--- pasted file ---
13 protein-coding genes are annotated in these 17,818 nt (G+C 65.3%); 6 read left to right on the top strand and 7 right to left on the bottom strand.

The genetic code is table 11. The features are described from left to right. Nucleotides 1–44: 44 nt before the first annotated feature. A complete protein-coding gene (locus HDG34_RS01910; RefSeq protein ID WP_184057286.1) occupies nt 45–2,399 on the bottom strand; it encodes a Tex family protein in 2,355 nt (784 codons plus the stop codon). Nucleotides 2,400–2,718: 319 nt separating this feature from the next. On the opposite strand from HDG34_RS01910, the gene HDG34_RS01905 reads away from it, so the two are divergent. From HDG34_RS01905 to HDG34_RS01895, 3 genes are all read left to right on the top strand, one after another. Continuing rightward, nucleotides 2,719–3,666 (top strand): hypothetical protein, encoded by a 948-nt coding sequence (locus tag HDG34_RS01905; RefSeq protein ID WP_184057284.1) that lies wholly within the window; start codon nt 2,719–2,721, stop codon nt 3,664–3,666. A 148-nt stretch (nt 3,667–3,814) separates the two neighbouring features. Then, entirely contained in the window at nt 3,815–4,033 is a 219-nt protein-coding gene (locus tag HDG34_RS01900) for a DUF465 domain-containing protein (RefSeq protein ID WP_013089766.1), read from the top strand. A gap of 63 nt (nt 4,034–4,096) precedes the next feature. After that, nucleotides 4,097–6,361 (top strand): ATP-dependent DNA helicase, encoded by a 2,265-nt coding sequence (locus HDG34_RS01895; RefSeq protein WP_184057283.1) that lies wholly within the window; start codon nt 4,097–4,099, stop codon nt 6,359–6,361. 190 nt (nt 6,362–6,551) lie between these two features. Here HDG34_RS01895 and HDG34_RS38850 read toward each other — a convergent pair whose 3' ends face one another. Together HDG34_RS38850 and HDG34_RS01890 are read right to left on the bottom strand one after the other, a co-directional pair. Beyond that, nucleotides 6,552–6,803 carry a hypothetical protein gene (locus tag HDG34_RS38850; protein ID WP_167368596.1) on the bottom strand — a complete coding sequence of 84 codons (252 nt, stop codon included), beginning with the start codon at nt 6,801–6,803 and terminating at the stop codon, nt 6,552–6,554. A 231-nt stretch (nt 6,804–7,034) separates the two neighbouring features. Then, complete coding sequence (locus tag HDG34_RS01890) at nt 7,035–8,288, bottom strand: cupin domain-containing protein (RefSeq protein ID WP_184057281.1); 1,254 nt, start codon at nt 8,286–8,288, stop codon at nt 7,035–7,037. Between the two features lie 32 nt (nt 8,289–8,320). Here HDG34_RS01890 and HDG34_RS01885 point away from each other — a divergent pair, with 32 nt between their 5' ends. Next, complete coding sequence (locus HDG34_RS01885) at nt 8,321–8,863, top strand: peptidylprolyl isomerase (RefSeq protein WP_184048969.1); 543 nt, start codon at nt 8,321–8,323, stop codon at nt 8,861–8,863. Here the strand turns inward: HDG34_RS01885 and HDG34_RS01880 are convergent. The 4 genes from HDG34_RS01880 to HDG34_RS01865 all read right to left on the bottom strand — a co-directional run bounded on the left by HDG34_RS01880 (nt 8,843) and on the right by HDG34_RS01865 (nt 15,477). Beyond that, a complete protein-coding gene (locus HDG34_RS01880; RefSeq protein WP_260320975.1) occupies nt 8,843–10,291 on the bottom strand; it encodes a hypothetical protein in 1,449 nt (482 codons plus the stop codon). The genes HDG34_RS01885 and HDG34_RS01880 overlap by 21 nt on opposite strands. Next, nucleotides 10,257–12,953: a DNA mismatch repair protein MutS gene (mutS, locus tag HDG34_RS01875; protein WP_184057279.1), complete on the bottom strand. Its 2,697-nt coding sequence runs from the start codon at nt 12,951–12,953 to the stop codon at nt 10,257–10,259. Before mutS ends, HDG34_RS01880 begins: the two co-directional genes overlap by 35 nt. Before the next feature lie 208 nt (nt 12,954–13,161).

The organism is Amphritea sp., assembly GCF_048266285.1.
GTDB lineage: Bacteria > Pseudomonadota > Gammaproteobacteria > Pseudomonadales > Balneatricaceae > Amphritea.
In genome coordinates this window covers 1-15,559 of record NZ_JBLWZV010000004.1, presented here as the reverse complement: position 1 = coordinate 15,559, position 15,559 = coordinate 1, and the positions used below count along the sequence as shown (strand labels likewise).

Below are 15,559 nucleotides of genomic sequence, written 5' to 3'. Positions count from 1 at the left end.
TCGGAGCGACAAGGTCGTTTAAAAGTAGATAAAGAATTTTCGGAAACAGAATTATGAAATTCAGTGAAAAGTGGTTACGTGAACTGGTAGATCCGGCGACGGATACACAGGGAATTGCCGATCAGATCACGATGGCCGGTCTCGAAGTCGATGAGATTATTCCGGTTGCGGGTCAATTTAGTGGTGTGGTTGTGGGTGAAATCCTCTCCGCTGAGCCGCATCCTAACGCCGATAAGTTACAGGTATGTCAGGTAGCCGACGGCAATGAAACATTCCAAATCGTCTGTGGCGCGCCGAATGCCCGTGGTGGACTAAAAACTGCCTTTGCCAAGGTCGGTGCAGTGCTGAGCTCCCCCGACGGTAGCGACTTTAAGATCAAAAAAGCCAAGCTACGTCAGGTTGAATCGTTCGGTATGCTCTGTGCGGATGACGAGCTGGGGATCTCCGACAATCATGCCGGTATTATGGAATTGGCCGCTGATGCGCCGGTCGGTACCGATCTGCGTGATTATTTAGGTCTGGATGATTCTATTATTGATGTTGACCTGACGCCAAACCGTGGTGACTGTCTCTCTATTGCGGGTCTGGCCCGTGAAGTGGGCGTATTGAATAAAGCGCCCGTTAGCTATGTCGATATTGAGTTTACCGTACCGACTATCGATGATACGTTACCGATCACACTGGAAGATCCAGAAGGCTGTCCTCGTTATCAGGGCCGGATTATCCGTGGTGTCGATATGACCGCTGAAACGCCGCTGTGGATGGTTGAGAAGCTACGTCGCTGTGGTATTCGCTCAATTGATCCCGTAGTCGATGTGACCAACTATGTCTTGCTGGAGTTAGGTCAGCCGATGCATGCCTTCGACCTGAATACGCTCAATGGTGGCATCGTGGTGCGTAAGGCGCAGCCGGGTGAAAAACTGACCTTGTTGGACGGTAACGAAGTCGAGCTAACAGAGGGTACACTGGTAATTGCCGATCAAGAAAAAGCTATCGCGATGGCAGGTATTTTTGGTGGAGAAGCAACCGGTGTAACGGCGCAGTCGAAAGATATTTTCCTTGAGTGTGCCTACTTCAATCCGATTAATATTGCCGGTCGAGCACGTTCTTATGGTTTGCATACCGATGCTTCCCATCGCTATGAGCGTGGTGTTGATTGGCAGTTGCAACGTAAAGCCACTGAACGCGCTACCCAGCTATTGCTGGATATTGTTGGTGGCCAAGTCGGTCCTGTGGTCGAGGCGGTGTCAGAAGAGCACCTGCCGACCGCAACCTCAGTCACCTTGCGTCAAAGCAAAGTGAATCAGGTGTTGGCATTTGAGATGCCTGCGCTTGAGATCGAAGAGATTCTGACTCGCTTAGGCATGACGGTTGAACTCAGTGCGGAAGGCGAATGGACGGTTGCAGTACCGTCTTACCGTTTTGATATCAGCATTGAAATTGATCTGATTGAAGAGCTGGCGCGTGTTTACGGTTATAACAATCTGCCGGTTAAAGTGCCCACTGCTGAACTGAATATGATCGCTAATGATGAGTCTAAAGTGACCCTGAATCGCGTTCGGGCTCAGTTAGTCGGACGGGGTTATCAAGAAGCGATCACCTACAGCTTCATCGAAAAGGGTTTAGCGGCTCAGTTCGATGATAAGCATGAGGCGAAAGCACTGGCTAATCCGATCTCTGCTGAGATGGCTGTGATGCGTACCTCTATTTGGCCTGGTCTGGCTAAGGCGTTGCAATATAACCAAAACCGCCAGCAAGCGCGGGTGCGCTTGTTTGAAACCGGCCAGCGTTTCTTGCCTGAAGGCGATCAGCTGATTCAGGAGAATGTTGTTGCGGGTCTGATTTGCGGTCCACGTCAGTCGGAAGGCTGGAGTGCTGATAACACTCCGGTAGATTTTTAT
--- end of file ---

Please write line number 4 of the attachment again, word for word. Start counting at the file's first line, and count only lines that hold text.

GTDB lineage: Bacteria > Pseudomonadota > Gammaproteobacteria > Pseudomonadales > Balneatricaceae > Amphritea.